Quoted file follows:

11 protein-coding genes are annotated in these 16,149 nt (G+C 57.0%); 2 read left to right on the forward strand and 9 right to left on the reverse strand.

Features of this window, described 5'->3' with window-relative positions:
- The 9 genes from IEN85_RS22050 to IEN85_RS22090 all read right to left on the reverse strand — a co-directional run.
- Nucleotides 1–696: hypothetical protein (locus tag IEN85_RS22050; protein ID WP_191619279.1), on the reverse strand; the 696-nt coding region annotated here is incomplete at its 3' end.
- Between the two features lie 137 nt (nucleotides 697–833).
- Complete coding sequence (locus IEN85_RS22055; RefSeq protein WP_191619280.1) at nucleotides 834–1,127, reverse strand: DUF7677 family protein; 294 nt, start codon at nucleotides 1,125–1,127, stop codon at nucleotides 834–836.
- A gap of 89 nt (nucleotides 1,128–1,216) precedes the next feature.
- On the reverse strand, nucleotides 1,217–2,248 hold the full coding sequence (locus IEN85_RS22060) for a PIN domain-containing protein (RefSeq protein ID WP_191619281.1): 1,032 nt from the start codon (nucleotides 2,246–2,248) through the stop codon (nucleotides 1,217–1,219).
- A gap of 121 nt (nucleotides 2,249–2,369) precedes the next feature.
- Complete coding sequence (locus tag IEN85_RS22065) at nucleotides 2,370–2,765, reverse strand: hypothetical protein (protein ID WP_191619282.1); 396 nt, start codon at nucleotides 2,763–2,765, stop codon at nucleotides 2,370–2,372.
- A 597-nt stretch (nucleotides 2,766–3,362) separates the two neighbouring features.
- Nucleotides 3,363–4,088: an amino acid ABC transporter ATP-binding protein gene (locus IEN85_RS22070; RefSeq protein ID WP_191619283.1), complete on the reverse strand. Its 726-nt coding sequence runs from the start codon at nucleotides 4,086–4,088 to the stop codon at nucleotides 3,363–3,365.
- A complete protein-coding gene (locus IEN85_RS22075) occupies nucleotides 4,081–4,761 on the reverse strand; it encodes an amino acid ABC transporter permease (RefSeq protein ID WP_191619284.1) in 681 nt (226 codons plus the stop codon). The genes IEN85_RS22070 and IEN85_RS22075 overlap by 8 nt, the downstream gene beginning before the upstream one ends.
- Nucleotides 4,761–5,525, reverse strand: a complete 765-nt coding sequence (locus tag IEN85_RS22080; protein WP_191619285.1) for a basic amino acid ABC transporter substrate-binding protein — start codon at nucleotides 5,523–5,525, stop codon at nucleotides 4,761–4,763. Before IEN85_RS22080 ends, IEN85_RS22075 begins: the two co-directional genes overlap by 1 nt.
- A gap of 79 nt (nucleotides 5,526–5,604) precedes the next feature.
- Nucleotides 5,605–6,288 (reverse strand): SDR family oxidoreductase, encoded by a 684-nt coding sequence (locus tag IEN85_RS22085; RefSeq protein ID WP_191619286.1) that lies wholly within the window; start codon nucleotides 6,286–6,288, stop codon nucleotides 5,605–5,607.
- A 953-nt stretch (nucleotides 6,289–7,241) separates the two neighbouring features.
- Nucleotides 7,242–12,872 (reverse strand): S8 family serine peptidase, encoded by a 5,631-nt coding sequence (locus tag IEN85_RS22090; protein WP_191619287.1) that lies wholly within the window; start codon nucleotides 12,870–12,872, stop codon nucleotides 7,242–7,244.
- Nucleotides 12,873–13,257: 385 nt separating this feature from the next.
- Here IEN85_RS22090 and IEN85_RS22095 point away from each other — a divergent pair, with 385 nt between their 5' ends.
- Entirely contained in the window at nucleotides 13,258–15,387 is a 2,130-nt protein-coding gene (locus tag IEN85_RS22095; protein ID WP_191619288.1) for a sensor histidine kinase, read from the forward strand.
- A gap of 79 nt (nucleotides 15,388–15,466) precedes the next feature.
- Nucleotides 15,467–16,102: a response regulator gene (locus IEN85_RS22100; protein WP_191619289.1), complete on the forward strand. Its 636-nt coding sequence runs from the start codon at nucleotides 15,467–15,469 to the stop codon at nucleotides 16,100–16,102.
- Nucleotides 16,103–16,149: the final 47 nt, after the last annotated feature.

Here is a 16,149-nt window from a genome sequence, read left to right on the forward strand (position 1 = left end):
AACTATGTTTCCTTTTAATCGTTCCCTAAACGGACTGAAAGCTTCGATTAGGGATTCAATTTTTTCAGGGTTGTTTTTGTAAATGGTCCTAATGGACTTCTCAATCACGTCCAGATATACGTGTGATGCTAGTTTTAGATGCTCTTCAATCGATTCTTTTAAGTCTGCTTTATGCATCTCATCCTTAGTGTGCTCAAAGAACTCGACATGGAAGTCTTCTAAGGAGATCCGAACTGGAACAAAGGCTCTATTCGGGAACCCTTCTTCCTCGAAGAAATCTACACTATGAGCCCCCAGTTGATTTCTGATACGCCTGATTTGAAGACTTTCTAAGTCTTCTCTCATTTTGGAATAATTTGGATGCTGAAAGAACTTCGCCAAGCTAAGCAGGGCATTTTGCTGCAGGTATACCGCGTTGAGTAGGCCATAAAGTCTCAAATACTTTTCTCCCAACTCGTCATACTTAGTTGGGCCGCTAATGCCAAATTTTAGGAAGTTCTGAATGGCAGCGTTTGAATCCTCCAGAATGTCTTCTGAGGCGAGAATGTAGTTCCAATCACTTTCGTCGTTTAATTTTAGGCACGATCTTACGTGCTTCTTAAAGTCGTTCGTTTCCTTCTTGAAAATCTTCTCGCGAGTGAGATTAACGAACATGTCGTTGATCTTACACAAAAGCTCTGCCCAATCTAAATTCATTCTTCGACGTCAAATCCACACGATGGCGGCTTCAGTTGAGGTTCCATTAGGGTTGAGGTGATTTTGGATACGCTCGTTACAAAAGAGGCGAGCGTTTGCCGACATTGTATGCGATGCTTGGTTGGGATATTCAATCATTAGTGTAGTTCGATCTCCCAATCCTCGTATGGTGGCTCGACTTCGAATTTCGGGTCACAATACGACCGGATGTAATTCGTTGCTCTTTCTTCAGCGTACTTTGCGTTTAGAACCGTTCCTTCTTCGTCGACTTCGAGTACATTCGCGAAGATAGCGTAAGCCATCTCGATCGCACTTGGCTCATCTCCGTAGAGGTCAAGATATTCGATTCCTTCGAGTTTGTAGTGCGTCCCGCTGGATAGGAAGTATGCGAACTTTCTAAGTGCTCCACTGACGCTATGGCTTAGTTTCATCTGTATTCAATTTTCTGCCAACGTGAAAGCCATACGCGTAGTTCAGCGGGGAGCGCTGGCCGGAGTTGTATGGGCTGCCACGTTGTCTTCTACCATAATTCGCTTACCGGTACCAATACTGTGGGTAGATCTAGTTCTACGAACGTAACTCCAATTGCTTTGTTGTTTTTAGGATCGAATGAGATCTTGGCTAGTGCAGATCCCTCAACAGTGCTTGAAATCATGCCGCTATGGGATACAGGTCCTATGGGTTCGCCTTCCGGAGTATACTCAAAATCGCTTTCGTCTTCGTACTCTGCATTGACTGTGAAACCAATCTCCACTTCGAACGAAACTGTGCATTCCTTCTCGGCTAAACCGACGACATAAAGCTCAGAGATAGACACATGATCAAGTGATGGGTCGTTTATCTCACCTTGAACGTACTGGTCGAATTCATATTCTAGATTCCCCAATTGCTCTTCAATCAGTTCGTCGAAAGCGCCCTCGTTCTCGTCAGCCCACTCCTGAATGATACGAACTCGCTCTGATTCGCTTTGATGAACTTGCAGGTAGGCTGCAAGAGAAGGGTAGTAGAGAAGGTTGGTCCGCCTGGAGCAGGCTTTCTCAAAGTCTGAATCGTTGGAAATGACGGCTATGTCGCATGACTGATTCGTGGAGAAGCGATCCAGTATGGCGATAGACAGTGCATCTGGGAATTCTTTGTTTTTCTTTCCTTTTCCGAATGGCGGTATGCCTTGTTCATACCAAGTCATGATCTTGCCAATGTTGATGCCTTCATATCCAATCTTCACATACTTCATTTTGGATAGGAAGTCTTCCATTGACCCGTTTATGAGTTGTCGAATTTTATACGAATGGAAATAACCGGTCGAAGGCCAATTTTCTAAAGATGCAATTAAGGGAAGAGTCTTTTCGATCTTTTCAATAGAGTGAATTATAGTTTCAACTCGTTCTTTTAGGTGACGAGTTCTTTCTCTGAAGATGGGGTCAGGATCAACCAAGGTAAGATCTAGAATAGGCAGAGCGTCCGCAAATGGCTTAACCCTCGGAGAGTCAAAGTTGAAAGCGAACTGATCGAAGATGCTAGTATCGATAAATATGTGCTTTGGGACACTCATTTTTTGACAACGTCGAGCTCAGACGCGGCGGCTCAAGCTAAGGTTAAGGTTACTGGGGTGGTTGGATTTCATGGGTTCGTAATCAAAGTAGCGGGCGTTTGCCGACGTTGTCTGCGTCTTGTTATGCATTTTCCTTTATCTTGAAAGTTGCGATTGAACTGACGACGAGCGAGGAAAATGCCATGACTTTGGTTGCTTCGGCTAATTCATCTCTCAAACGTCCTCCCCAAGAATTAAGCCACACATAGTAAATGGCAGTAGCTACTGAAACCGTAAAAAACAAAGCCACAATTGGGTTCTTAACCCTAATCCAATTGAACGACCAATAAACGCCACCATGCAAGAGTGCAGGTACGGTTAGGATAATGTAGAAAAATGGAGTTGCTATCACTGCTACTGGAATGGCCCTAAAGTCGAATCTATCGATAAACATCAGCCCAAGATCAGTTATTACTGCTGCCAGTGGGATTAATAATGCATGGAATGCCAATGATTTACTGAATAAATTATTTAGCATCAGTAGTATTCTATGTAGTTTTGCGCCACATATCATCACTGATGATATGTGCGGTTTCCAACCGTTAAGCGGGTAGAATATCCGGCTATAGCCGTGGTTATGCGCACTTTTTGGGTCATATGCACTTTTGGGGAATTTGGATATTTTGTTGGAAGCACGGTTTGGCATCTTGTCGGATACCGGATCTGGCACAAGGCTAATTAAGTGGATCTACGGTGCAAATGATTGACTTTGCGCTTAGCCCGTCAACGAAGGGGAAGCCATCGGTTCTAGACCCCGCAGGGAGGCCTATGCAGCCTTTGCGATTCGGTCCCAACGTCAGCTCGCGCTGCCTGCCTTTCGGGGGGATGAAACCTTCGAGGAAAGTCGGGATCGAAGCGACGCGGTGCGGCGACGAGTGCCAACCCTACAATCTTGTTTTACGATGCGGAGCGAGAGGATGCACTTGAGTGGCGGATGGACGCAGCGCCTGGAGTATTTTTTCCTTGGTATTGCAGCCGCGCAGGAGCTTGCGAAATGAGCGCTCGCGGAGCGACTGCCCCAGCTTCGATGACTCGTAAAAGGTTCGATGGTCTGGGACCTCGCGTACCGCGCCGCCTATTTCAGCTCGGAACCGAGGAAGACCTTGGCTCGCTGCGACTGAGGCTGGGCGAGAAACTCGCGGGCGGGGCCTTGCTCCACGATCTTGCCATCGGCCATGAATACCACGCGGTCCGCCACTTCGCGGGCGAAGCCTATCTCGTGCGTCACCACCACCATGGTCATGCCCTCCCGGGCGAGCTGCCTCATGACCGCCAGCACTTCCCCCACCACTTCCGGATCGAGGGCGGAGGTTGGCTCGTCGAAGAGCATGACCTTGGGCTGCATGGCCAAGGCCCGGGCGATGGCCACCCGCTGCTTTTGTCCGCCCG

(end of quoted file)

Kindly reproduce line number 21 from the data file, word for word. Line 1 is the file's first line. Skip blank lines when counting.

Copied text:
- Entirely contained in the window at nucleotides 13,258–15,387 is a 2,130-nt protein-coding gene (locus tag IEN85_RS22095; protein ID WP_191619288.1) for a sensor histidine kinase, read from the forward strand.